5 Books to Read Before College
There’s the standard list of must-read books for high school and college — and I get that — but there are a ton of books beyond the standard literary canon that college students should delve into.
Some are contemporary fiction, others are inspiring nonfiction, and all are going to make you think a little bit harder about those college decisions. Here is a short list of books to read before college; they’ll affect the way you treat others, update your own expectations about education, and even inspire you to treat yourself a little better.
I Am Charlotte Simmons
This Tom Wolfe novel is written primarily about Charlotte Simmons, a nerdy runner with a poverty-stricken background, in her first year of college at fictional Dupont University.
Wolfe’s depiction of the trials and tribulations of a small-town girl in the big college world ring true, and highlight some of the common and more ridiculous cultural aspects of freshman year. Regardless of your demographic, there is a character for everyone to love and hate in this coming-of-age novel. Every student should read this early on in their collegiate career.
Are you intimidated by big, fat, boring-ish books like War & Peace? You probably never delved into the world of Leo Tolstoy in high school, and a good way to see what you’re getting yourself into in the college world is by starting with something like Anna Karenina.
Intricately woven with passion, excitement, depression, and spirituality, this book also incorporates painstakingly boring descriptions for dozens of pages at a time. The ride on this manic roller coaster is precisely what you’ll experience in your college career, but you’ve got to learn to get through the boring parts if you want to make it to the excitement.
This book, written by Facebook’s COO Sheryl Sandberg, is a short trip through the challenges of gender equality in the workplace. It shares things from a CEO admitting to hiring women because he can pay them less and get away with it, to teaching men and women to figuratively lean into their chosen paths.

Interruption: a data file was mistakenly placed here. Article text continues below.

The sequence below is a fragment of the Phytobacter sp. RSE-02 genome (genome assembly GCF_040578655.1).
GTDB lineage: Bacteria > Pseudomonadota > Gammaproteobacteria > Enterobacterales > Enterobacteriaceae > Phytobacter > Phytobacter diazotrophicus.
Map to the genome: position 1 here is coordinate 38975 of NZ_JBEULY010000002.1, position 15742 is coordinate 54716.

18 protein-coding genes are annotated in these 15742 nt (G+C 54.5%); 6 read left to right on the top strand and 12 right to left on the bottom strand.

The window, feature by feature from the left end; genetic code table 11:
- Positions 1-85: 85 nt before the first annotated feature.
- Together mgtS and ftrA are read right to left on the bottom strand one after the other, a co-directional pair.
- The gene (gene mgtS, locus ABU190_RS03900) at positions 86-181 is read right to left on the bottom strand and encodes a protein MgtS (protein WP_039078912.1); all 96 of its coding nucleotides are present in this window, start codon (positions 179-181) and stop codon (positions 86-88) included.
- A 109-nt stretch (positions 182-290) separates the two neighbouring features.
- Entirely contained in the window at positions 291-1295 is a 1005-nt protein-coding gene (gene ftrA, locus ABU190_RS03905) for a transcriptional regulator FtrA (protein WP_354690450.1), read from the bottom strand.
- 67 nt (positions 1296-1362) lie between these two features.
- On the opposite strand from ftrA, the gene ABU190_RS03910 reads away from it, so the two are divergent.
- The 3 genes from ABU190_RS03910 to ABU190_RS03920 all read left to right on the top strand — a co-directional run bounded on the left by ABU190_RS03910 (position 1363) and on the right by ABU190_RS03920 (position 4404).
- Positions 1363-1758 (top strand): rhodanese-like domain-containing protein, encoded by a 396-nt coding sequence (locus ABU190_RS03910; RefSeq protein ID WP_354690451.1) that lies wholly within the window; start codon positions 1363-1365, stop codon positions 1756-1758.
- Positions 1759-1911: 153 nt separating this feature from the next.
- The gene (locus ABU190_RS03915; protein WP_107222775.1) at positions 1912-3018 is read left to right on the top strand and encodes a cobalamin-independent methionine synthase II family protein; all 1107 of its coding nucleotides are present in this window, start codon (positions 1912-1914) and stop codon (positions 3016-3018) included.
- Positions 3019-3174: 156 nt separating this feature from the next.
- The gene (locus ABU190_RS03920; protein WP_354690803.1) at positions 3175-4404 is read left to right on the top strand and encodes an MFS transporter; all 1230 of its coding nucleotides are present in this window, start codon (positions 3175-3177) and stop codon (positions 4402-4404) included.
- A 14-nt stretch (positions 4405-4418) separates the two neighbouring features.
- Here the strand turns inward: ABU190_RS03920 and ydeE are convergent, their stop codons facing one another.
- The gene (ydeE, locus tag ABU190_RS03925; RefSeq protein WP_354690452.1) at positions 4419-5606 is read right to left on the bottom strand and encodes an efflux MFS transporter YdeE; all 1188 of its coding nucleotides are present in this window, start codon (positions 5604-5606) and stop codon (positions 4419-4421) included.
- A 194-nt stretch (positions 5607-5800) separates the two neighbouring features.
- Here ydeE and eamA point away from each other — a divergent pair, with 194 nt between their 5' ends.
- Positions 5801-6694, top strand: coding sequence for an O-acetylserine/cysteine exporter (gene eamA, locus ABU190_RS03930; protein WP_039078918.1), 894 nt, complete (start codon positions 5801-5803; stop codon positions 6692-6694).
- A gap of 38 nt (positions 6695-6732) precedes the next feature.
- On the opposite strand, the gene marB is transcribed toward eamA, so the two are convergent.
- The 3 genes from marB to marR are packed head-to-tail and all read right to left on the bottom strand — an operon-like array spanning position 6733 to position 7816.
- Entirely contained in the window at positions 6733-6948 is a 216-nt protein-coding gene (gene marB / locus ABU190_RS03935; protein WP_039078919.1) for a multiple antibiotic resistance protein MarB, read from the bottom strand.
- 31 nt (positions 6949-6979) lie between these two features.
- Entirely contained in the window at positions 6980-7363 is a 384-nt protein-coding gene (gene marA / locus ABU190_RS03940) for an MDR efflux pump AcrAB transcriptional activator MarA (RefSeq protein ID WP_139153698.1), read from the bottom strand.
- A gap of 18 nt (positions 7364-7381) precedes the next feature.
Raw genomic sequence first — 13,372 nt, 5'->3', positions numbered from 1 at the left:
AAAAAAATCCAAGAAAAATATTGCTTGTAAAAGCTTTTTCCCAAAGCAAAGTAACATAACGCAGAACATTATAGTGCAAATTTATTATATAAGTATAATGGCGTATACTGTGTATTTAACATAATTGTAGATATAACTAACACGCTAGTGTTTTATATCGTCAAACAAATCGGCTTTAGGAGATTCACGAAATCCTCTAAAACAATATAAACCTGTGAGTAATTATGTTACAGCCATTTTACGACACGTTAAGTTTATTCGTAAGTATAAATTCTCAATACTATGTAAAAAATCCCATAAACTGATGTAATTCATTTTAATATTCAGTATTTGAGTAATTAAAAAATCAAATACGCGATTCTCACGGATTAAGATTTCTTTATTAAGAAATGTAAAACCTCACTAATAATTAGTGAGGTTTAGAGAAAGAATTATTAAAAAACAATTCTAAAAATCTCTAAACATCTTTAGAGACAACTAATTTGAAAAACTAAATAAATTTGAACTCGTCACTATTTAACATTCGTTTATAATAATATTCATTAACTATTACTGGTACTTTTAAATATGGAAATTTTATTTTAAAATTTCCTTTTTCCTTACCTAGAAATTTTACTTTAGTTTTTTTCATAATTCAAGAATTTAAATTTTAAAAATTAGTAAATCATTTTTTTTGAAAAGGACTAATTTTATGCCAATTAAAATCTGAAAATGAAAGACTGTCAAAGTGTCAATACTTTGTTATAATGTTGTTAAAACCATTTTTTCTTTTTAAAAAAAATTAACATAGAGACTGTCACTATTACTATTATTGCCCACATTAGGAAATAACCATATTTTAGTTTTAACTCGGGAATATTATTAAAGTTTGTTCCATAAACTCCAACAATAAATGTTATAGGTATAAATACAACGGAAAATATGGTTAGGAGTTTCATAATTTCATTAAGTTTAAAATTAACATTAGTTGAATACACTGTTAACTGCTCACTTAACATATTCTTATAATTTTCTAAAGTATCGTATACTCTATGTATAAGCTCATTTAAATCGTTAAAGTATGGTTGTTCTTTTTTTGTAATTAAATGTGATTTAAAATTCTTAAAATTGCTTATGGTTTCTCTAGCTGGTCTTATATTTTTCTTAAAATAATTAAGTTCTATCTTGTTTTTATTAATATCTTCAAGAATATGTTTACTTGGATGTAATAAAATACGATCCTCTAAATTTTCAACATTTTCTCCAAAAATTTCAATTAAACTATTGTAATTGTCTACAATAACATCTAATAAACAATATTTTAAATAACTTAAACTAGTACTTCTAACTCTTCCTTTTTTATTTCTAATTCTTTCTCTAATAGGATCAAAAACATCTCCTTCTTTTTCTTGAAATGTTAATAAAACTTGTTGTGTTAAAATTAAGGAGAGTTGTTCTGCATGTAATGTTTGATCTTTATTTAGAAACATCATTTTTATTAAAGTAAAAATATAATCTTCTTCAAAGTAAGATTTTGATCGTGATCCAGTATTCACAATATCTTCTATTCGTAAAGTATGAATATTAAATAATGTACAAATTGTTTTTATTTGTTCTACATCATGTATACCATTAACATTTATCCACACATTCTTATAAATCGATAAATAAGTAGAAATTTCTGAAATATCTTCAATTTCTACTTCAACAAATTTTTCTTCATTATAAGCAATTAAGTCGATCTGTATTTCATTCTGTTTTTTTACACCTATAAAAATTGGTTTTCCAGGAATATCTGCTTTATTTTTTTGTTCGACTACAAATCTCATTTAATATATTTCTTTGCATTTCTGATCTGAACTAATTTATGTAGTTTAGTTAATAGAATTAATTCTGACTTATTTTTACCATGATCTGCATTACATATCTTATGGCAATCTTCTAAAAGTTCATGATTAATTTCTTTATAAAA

Be it education, careers, or parenthood, this book compiles statistics and personal experiences to teach us all how to lean into our lives with gusto, all while remembering to consider gender equality.
Uncle Tom’s Cabin
Many would technically consider this book to be in the literary canon, but I never read it in high school. In fact, as an English student, it was never assigned to me in any college classes either.
This book gives you a different understanding of the many different kinds of racism and prejudice behaviors out there, while forcing you to harness your own judgment of your own race and others. It’s a good reminder that doing the right thing for you is not necessarily the right thing for anyone else.
One of the most advanced books of its time, The Giver is written about a kind of alternate universe — void of passions, emotions, and even color.
Although this is a young adult novel, which you might have read in fifth grade, it’s a humbling way to be reminded of the important things in life and the sacrifices made by and for others.
BONUS: The Places You’ll Go
Dr. Seuss. Enough said, right? This book is often quoted at high school and college graduations, but it’s really an excellent book to keep on your desk. It’s great for the days when you can’t manage to get through the next 45 pages of boring text (or Anna Karenina), and you need a little straightforward encouragement.
Image: Marquette LaForest